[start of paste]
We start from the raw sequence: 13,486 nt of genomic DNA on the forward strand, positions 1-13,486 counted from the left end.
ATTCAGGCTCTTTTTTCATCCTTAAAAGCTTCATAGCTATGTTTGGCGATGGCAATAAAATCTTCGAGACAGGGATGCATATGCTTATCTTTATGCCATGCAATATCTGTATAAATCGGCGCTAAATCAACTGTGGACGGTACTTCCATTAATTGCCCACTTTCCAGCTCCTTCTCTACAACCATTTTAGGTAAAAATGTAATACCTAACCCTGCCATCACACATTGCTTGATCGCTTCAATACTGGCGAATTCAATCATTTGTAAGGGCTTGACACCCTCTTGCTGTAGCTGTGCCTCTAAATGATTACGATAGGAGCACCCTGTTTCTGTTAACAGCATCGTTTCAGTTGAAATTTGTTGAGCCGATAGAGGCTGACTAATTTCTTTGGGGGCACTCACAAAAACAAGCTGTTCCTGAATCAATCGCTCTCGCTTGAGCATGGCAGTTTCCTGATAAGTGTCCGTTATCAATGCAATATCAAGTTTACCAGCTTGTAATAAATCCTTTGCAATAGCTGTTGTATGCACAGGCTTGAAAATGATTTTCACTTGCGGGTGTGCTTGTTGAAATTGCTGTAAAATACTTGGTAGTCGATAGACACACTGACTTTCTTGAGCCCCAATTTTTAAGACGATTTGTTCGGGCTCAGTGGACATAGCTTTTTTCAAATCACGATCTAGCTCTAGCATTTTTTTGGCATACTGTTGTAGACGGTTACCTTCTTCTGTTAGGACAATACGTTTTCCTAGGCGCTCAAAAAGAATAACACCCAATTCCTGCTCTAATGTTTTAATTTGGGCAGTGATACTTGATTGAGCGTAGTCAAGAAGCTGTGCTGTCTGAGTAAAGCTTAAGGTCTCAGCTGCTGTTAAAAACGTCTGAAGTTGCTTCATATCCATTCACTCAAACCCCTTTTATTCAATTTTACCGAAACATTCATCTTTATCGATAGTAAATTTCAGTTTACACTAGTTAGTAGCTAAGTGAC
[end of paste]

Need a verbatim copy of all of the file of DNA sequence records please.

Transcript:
We start from the raw sequence: 13,486 nt of genomic DNA on the forward strand, positions 1-13,486 counted from the left end.
ATTCAGGCTCTTTTTTCATCCTTAAAAGCTTCATAGCTATGTTTGGCGATGGCAATAAAATCTTCGAGACAGGGATGCATATGCTTATCTTTATGCCATGCAATATCTGTATAAATCGGCGCTAAATCAACTGTGGACGGTACTTCCATTAATTGCCCACTTTCCAGCTCCTTCTCTACAACCATTTTAGGTAAAAATGTAATACCTAACCCTGCCATCACACATTGCTTGATCGCTTCAATACTGGCGAATTCAATCATTTGTAAGGGCTTGACACCCTCTTGCTGTAGCTGTGCCTCTAAATGATTACGATAGGAGCACCCTGTTTCTGTTAACAGCATCGTTTCAGTTGAAATTTGTTGAGCCGATAGAGGCTGACTAATTTCTTTGGGGGCACTCACAAAAACAAGCTGTTCCTGAATCAATCGCTCTCGCTTGAGCATGGCAGTTTCCTGATAAGTGTCCGTTATCAATGCAATATCAAGTTTACCAGCTTGTAATAAATCCTTTGCAATAGCTGTTGTATGCACAGGCTTGAAAATGATTTTCACTTGCGGGTGTGCTTGTTGAAATTGCTGTAAAATACTTGGTAGTCGATAGACACACTGACTTTCTTGAGCCCCAATTTTTAAGACGATTTGTTCGGGCTCAGTGGACATAGCTTTTTTCAAATCACGATCTAGCTCTAGCATTTTTTTGGCATACTGTTGTAGACGGTTACCTTCTTCTGTTAGGACAATACGTTTTCCTAGGCGCTCAAAAAGAATAACACCCAATTCCTGCTCTAATGTTTTAATTTGGGCAGTGATACTTGATTGAGCGTAGTCAAGAAGCTGTGCTGTCTGAGTAAAGCTTAAGGTCTCAGCTGCTGTTAAAAACGTCTGAAGTTGCTTCATATCCATTCACTCAAACCCCTTTTATTCAATTTTACCGAAACATTCATCTTTATCGATAGTAAATTTCAGTTTACACTAGTTAGTAGCTAAGTGAC